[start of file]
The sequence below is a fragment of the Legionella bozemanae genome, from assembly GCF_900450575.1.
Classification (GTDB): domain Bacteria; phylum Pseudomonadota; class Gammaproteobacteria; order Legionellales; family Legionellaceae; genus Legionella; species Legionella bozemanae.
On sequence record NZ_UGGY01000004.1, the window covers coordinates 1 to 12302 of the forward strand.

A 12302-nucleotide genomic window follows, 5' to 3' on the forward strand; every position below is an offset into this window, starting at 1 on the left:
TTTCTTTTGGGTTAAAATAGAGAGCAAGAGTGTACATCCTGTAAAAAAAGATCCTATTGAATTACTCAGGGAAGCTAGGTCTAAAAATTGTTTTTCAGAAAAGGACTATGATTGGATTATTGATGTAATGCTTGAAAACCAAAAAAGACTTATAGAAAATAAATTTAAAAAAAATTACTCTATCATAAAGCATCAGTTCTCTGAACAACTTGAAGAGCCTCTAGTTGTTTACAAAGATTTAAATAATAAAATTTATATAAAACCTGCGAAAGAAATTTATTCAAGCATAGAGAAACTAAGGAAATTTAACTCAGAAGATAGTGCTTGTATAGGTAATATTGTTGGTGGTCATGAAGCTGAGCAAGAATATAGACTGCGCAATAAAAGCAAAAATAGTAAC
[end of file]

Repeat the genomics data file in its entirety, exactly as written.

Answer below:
The sequence below is a fragment of the Legionella bozemanae genome, from assembly GCF_900450575.1.
Classification (GTDB): domain Bacteria; phylum Pseudomonadota; class Gammaproteobacteria; order Legionellales; family Legionellaceae; genus Legionella; species Legionella bozemanae.
On sequence record NZ_UGGY01000004.1, the window covers coordinates 1 to 12302 of the forward strand.

A 12302-nucleotide genomic window follows, 5' to 3' on the forward strand; every position below is an offset into this window, starting at 1 on the left:
TTTCTTTTGGGTTAAAATAGAGAGCAAGAGTGTACATCCTGTAAAAAAAGATCCTATTGAATTACTCAGGGAAGCTAGGTCTAAAAATTGTTTTTCAGAAAAGGACTATGATTGGATTATTGATGTAATGCTTGAAAACCAAAAAAGACTTATAGAAAATAAATTTAAAAAAAATTACTCTATCATAAAGCATCAGTTCTCTGAACAACTTGAAGAGCCTCTAGTTGTTTACAAAGATTTAAATAATAAAATTTATATAAAACCTGCGAAAGAAATTTATTCAAGCATAGAGAAACTAAGGAAATTTAACTCAGAAGATAGTGCTTGTATAGGTAATATTGTTGGTGGTCATGAAGCTGAGCAAGAATATAGACTGCGCAATAAAAGCAAAAATAGTAAC